The third annual Unity Walk will be held on May 1 this year. An interfaith group of people from Trenton and throughout Mercer County (the United Mercer Interfaith Organization) have committed themselves to make a public witness to their hope in God’s desire for peace to reign throughout our city. We do this important work by traveling to all of the murder sites in our city over the past year and gathering to pray at those places. I would highly encourage you all to participate in this event to the best of your ability. As Christians we celebrate and worship a God who has conquered the power of sin and death through the life, death, and resurrection of Jesus Christ. One of the central practices of our faith is an active defiance against death. When we or others might be tempted to concede to death’s power saying it is an inevitable part of life, we who follow Christ say loudly, “No!” We do not believe that death is something that ultimately needs to be accepted or that it is finally a necessary part of life. We believe that “…Jesus died and rose again, even so, through Jesus, God will bring with him those who have died.” (1 Thessalonians 4:14).
We hear a lot about heaven in popular culture (it seems like it is mentioned in every other romantic song on the radio) and we hear about resurrection often in church. Neither is necessarily a bad thing. I highly encourage folks to enjoy their “heavenly” relationships and resurrection is pretty much what we are all about in the church. I think, however, that we get so accustomed to the idea or what we are told should be our idea of the defeat of death, that we forget how powerfully defiant the very idea is. Death is the one thing in life of which we can be absolutely certain, but in the person of Jesus Christ we cannot even be sure of that. In fact, in our faith we say that we can be certain that death’s power is certainly defeated and obsolete. It is that boldness of faith that compels us to proclaim God’s life and love in the places that seem filled with the certainty of death and fear. In his work, On Councils and the Church, Martin Luther identifies seven external marks or indicators of the church. Perhaps most interestingly, Luther identifies the final mark as:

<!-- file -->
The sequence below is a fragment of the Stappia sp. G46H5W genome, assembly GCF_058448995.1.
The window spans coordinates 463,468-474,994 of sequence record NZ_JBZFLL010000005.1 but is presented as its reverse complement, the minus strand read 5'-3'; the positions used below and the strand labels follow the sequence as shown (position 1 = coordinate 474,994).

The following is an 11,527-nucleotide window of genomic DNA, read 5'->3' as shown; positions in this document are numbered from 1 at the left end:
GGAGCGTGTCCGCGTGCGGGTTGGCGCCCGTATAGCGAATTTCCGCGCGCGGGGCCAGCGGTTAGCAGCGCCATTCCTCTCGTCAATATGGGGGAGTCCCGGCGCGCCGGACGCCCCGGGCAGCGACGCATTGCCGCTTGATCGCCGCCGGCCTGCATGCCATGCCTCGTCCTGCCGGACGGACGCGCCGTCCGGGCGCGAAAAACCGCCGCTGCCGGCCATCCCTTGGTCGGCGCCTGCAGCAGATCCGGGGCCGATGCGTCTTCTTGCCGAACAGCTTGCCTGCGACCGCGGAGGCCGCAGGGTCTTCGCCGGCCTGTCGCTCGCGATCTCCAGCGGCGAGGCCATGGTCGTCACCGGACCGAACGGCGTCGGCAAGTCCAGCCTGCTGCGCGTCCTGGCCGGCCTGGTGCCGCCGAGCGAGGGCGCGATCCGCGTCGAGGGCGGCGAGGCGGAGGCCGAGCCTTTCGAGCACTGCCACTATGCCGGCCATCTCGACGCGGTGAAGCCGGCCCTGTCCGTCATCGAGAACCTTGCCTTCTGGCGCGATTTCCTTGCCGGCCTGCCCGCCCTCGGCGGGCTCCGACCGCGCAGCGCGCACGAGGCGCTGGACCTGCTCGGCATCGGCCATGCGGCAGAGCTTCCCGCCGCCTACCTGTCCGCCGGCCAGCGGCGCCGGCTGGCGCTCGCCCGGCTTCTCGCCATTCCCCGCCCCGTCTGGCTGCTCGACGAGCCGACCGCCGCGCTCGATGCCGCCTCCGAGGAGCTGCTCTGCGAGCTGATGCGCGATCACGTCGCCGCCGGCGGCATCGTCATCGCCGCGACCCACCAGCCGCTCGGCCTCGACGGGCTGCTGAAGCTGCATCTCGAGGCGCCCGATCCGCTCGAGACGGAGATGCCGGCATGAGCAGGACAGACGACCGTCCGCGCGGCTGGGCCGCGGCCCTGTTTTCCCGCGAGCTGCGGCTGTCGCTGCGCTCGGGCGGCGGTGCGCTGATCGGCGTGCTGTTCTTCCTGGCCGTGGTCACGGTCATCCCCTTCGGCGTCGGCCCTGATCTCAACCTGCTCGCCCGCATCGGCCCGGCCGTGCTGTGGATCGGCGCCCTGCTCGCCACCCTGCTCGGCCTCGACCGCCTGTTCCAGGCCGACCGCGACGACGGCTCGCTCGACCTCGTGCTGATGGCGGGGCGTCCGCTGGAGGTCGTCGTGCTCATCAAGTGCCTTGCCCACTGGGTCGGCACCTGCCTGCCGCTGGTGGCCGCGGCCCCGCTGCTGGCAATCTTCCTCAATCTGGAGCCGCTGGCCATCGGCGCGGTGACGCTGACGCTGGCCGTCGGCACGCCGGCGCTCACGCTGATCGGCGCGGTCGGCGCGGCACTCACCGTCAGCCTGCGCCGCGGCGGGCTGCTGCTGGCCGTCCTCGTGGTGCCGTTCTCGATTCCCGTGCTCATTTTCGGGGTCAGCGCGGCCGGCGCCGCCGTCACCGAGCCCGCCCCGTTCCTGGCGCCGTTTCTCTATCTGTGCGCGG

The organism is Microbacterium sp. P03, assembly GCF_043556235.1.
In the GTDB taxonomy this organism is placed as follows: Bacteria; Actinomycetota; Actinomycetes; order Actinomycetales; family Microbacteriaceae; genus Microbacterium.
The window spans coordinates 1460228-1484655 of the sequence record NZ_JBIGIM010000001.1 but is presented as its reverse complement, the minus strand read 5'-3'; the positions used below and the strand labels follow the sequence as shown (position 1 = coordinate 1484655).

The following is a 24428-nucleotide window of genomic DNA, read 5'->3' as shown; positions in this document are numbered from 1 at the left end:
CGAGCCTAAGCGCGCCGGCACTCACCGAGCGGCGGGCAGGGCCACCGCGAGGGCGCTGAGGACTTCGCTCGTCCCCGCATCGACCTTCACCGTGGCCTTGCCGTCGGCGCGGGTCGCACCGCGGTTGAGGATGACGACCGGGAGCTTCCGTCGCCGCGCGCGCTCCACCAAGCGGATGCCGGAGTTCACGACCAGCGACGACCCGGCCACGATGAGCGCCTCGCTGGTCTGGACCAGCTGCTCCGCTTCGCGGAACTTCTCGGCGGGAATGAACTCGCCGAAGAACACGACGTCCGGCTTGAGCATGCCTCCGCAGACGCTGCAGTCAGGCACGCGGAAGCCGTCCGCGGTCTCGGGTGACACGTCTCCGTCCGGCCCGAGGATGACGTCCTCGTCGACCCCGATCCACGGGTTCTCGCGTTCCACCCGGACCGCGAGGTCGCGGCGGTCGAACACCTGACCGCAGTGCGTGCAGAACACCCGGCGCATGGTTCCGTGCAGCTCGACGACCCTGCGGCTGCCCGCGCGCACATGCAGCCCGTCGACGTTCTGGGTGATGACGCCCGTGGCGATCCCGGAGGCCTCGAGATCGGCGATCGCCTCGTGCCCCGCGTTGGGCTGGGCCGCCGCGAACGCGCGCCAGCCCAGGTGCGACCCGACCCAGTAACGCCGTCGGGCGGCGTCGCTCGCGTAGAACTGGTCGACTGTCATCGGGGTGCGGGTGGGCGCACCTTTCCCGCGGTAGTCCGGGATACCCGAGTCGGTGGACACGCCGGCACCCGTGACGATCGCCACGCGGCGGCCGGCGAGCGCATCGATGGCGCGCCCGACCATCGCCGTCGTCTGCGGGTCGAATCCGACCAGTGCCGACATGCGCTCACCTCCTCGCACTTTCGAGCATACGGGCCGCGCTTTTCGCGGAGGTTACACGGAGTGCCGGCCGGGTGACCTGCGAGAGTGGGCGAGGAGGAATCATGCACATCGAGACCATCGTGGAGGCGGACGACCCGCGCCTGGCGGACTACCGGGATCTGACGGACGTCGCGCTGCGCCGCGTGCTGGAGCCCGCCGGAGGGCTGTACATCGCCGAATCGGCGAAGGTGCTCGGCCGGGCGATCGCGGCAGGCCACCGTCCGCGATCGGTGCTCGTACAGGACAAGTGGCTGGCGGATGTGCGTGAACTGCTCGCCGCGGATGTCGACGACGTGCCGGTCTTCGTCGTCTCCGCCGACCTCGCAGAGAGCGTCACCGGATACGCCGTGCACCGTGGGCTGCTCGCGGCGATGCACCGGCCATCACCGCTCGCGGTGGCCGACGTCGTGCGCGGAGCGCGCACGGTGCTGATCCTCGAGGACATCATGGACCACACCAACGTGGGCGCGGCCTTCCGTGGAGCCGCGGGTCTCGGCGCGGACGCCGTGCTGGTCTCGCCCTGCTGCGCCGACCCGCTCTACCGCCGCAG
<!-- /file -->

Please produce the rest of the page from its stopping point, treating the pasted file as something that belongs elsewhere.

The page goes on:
The Sacred Cross” and describes it as the church bearing, “…every misfortune and persecution, all kinds of trials and evil from the devil, the world, and the flesh (as the Lord’s Prayer indicates) by inward sadness, timidity, fear, outward poverty, contempt, illness, and weakness, in order to become like their head, Christ. … Wherever you see or hear this, you may know that the holy Christian church is there.
The church has been entrusted with incredible good news. All sin has been forgiven, God’s mercy reigns, and Christ defeated death so that we might inherit eternal life. Many of us are keenly and personally aware of the joy that such Good News brings. Knowing the power of the Good News of God’s unconditional love we as the church are blessed with the opportunity to enter into places where there are “…all kinds of trials and evil from the devil, the world, and the flesh…” Such places certainly include the murder sites in our city. We travel to those places to witness the steadfast love of God that perseveres even in the midst of fear and violence and the grace of God that destroys the power of death itself.